(At Ground Zero in NYC)
For Christopher Hitchens (as for Richard Dawkins and Sam Harris) religion is evil. Their reasoning goes like this:
P1. (Premise 1) The statement "God exists" is false.
P2. Religious people teach their children that "God exists" is true.
P3. It is evil to teach your children false things. (Dawkins thus calls religious education to children a form of "child abuse." And, ipso facto, child abuse is evil.)
C. (Conclusion) Therefore, religious people are evil.
What can we say about this?
About P1 - we can give reasons that support the truth of the statement "God exists." So, for many of us, we think P1 is false. More personally, I believe P1 is false.
About P3 - This statement seems false. The following statement seems true: "It is evil to teach as true something that one believes to be false." But even with this there seem to be cases where it would not be evil to do this; e.g., to tell a patient, if asked, that the stock market has not fallen (when it has and they have really lost all their money) as they are on the verge of having a heart attack.
If a parent believes P1 is false, as I do, then it does not seem evil for a parent to teach their children that P1 is false, and that the statement "God exists" is true. Indeed, it would seem wrong for them not to do so. For example, assume Hitchens teaches his children that there is no God. If the statement "There is no God" is false, then Hitchens teaches his children an untruth. But surely it is not evil for Hitchens to do this. Only if Hitchens believed that the statement "God does not exist" is false and then taught his children that the statement "God does not exist" is true could we think that what Hitchens is doing is evil.
I believe it is true that God exists, and that it is false that God does not exist. Because of this it surely is not evil that I teach my children what I believe is true. Precisely to not do so seems the evil thing. This means that Hitchens, also, is not evil in teaching his children that God does not exist. We just disagree on P1.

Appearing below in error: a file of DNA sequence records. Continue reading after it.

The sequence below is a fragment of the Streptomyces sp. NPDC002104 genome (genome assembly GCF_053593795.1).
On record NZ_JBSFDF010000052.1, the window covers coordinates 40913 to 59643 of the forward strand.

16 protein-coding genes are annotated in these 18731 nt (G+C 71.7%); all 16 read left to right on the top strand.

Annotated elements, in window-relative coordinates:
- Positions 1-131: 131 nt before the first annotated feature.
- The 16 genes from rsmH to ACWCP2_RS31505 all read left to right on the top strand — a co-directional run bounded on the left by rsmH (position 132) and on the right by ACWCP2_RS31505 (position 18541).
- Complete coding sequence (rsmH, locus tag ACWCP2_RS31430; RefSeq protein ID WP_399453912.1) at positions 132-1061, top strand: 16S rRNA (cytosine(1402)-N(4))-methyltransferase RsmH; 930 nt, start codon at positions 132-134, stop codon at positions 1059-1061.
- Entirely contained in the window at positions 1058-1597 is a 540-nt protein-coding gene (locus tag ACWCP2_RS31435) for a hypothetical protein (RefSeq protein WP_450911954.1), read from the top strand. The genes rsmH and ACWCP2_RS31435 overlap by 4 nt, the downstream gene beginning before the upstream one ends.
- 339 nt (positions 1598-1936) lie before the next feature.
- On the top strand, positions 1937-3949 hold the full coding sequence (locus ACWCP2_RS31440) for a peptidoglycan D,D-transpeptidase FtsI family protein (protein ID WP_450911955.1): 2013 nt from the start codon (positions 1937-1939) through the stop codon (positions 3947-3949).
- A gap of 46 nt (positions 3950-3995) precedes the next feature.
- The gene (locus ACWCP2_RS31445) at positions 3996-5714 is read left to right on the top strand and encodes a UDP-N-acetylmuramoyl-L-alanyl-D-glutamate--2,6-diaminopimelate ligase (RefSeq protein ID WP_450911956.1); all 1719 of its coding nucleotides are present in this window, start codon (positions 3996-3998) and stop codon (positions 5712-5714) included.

How might Hitchens reply to this? He might, as he has, point out all the evils that have been done by religious persons who think P1 is false. Two responses, at least, can be given to this.
1 - Non-religious persons have committed horrendous evils. See, e.g., the catalogue of such atrocities in Dinesh D'Souza's (Stanford University) What's So Great About Christianity.
2 - Religious persons have created great good. Read, e.g., USC sociologist Donald Miller's Global Pentecostalism: The New Face of Christian Social Engagement. I just finished this book and was deeply moved by it. Miller reports on what he has seen around the world as Christian pentecostals have taken Jesus' words in Matthew 25 and created powerful ministries to AIDS victims, the poor and the hungry and the homeless, the sick, the uneducated, and so on. Sometimes these churches partner with local governments. The results are that systemic changes are being made. The foundation for these changes is a personal encounter with Jesus.